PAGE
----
Highway 20 is getting special patriotic designation

WAYNE — A group of veterans has come together to make sure America’s heroes are not forgotten.

Their efforts prompted Gov. Pete Ricketts to sign papers Jan. 31 to formally name Nebraska’s section of U.S. Highway 20 as the “Nebraska Medal of Honor Highway.”

The signing took place on Veterans Legislative Day, an annual event at the State Capitol for veterans and veteran service organizations to learn about veteran- and military-related legislation.

“Naming US-20 as the‘Nebraska Medal of Honor Highway’ pays homage to our nation’s most heroic soldiers,” said Gov. Ricketts. “It’s a fitting way for Nebraska to show respect and appreciation to our veterans for their sacrifices to keep us safe.”

The Nebraska Medal of Honor Foundation applied for the naming of US-20, which the Nebraska Highway Commission then recommended in December.

Nebraska Department of Transportation Director Kyle Schneweis signed the recommendation before submitting the name change to the Governor for approval.

Veterans Ken Hanel of West Point, the late Bob Maxwell of Bend, Oregon;  Daryl Harrison of Thurston and Gene Twiford of Laurel all played key roles in making this happen.

A special 12-day walk across the state along Highway 20 has been established to better publicize the new designation.

It could be coincidence or specific divine intervention, no one will know for certain yet the beginning of the 12-day walk has landed on the anniversary of a veteran’s passing, May 11.

“We didn’t even set out to intend to have that begin on this date. After the date was set, we came to realize this was the date that Bob Maxwell, a medal of honor recipient who began this project, passed away,’’ said Daryl Harrison, one of the Nebraska veteran organizers who have banded together like brothers to see this designation become a reality. “The project belongs to all patriotic Nebraskans.’’

The walk is the vehicle for gaining attention for a project started to bring about the naming of Nebraska’s Medal of Honor Highway and eventually a national designation.

Their fallen “brother’’ in arms who was one of the core group that began the project was Bob Maxwell, a medal of honor recipient.

Maxwell and a group of his “brothers’’ in arms veterans were working on a national medal of honor highway. Even though the medal of honor designation was attained in all the states west of Nebraska, the project lost momentum when it reached Nebraska. Veteran Gene Twiford read about the project and relit the effort. The nationwide medal of honor highway would run from Newport, Oregon to Boston. The project must be authorized by every community along the highway in 12 counties of Nebraska.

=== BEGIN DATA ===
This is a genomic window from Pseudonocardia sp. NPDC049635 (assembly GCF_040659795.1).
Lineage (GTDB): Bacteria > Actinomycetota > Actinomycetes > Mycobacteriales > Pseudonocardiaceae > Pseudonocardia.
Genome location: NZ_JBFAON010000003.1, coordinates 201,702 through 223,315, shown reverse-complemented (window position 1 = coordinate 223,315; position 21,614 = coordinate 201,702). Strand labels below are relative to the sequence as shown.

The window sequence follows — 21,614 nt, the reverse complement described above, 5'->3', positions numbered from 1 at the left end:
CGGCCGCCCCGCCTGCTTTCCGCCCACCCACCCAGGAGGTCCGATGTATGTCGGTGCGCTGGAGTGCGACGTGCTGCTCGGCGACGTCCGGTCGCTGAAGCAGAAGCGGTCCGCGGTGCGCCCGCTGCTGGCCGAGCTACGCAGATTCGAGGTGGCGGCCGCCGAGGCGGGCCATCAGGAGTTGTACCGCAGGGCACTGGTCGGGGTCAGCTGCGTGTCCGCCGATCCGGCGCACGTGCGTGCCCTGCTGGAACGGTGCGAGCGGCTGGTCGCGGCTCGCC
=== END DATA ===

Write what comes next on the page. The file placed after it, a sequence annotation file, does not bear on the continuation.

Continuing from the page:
“As Twiford worked his way across Nebraska organizing the highway designation with each community, he ran into a glitch at Chadron,’’ Harrison said.  That stretch of highway is named Crazy Horse Memorial Highway.  

Twiford had to work on a way to reassure them that the designation of Crazy Horse Memorial Highway would not be disturbed.

He took the problem to Hanel and Harrison.

“I found a way that the highway designations could coexist,’’ Harrison said. “The designations are in layers upon the highway. One layer is Crazy Horse Memorial Highway and another layer is Nebraska’s Medal of Honor Highway. In a way the layers are transparent.’’

Twiford came to the American Legion for funding for signage.  

“The project is more than just the American Legion, it is Veterans of Foreign Wars (VFW), Disabled American Veterans (DAV), Paralyzed Veterans of America (PVA), Military Officers Association of America (MOAA), American Veterans (AM-Vets) and the Marine Corps,’’ Harrison said. “Even the Boy Scouts are getting involved and will be a part of the walk. The walk will be in 72 segments and each six-mile segment is dedicated to a medal of honor recipient, except for the first segment which is dedicated to two recipients. The plan is to walk 36 miles a day for 12 days.’’ Harrison and Hanel will each walk half of the journey.  

Nebraska has 73 Medal of Honor recipients.

By designating US-20 as the Nebraska Medal of Honor Highway, Nebraska joins a national effort to name US-20, which runs 3,365 miles from Boston, MA to Newport, OR. Nebraska is home to 432 miles of US-20 and is the fifth state to formally adopt the Medal of Honor name.

Oregon, Idaho, Montana, and Wyoming have already named their sections, and efforts are underway in Iowa, Illinois, Indiana, Ohio, Pennsylvania, New York, and Massachusetts to name their portions as well.

“I’m proud of Nebraska for taking this step to link arms with our neighbors and fellow Americans and be part of a national tribute to our heroes,” said Nebraska Department of Veterans’ Affairs (NDVA) Director John Hilgert. “This highway runs from coast to coast, crossing widely different terrains and connecting very different people, yet we remain united in our desire to pay tribute to our heroes. That is a powerful message.”

Since the Medal of Honor was first presented during the Civil War, 3,508 awards have been issued with every state represented. As of Dec. 21, 2019, there were only 71 Medal of Honor recipients living in the United States of America. To earn the Medal of Honor, a member of the U.S. Armed Forces must act with “conspicuous gallantry and intrepidity above and beyond the call of duty during combat at the risk of one’s life against an enemy of the United States.”

“This is a means of paying tribute to all Nebraska Medal of Honor recipients and is a gift to them and treasure to Nebraska by all Nebraska veterans and patriots,” said Nebraska Medal of Honor Foundation President Daryl Harrison.

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